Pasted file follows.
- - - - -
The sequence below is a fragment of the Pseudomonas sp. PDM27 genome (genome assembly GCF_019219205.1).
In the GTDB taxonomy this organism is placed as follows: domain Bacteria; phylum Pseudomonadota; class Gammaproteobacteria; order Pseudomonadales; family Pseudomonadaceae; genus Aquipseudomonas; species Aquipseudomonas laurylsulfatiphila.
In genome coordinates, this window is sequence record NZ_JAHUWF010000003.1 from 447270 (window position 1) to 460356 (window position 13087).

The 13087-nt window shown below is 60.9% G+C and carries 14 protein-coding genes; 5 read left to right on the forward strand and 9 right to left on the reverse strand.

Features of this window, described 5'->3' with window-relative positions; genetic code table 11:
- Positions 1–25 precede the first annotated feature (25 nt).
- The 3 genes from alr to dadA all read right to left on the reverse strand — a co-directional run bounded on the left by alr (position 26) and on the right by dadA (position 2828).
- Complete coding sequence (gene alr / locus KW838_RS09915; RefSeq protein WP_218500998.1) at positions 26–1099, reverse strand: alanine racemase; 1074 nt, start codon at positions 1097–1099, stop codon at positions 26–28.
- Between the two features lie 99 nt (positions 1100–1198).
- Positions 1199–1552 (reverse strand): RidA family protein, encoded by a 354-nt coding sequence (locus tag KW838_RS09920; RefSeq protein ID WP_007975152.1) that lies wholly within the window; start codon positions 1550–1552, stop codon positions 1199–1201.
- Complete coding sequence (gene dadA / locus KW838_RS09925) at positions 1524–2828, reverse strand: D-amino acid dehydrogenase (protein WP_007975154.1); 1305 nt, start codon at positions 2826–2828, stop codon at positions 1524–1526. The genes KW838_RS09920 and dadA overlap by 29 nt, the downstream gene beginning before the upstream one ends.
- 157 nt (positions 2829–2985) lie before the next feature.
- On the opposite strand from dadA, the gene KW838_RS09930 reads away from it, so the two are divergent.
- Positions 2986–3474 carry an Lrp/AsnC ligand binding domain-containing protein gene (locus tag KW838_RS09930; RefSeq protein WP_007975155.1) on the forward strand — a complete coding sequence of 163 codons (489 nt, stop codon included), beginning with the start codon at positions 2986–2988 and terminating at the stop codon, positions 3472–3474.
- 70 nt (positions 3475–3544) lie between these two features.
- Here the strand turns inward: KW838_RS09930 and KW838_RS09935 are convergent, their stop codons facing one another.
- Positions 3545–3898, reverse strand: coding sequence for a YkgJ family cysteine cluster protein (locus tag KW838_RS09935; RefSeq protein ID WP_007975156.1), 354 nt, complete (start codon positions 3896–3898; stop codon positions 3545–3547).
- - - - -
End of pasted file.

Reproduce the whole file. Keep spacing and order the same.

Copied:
The sequence below is a fragment of the Pseudomonas sp. PDM27 genome (genome assembly GCF_019219205.1).
In the GTDB taxonomy this organism is placed as follows: domain Bacteria; phylum Pseudomonadota; class Gammaproteobacteria; order Pseudomonadales; family Pseudomonadaceae; genus Aquipseudomonas; species Aquipseudomonas laurylsulfatiphila.
In genome coordinates, this window is sequence record NZ_JAHUWF010000003.1 from 447270 (window position 1) to 460356 (window position 13087).

The 13087-nt window shown below is 60.9% G+C and carries 14 protein-coding genes; 5 read left to right on the forward strand and 9 right to left on the reverse strand.

Features of this window, described 5'->3' with window-relative positions; genetic code table 11:
- Positions 1–25 precede the first annotated feature (25 nt).
- The 3 genes from alr to dadA all read right to left on the reverse strand — a co-directional run bounded on the left by alr (position 26) and on the right by dadA (position 2828).
- Complete coding sequence (gene alr / locus KW838_RS09915; RefSeq protein WP_218500998.1) at positions 26–1099, reverse strand: alanine racemase; 1074 nt, start codon at positions 1097–1099, stop codon at positions 26–28.
- Between the two features lie 99 nt (positions 1100–1198).
- Positions 1199–1552 (reverse strand): RidA family protein, encoded by a 354-nt coding sequence (locus tag KW838_RS09920; RefSeq protein ID WP_007975152.1) that lies wholly within the window; start codon positions 1550–1552, stop codon positions 1199–1201.
- Complete coding sequence (gene dadA / locus KW838_RS09925) at positions 1524–2828, reverse strand: D-amino acid dehydrogenase (protein WP_007975154.1); 1305 nt, start codon at positions 2826–2828, stop codon at positions 1524–1526. The genes KW838_RS09920 and dadA overlap by 29 nt, the downstream gene beginning before the upstream one ends.
- 157 nt (positions 2829–2985) lie before the next feature.
- On the opposite strand from dadA, the gene KW838_RS09930 reads away from it, so the two are divergent.
- Positions 2986–3474 carry an Lrp/AsnC ligand binding domain-containing protein gene (locus tag KW838_RS09930; RefSeq protein WP_007975155.1) on the forward strand — a complete coding sequence of 163 codons (489 nt, stop codon included), beginning with the start codon at positions 2986–2988 and terminating at the stop codon, positions 3472–3474.
- 70 nt (positions 3475–3544) lie between these two features.
- Here the strand turns inward: KW838_RS09930 and KW838_RS09935 are convergent, their stop codons facing one another.
- Positions 3545–3898, reverse strand: coding sequence for a YkgJ family cysteine cluster protein (locus tag KW838_RS09935; RefSeq protein ID WP_007975156.1), 354 nt, complete (start codon positions 3896–3898; stop codon positions 3545–3547).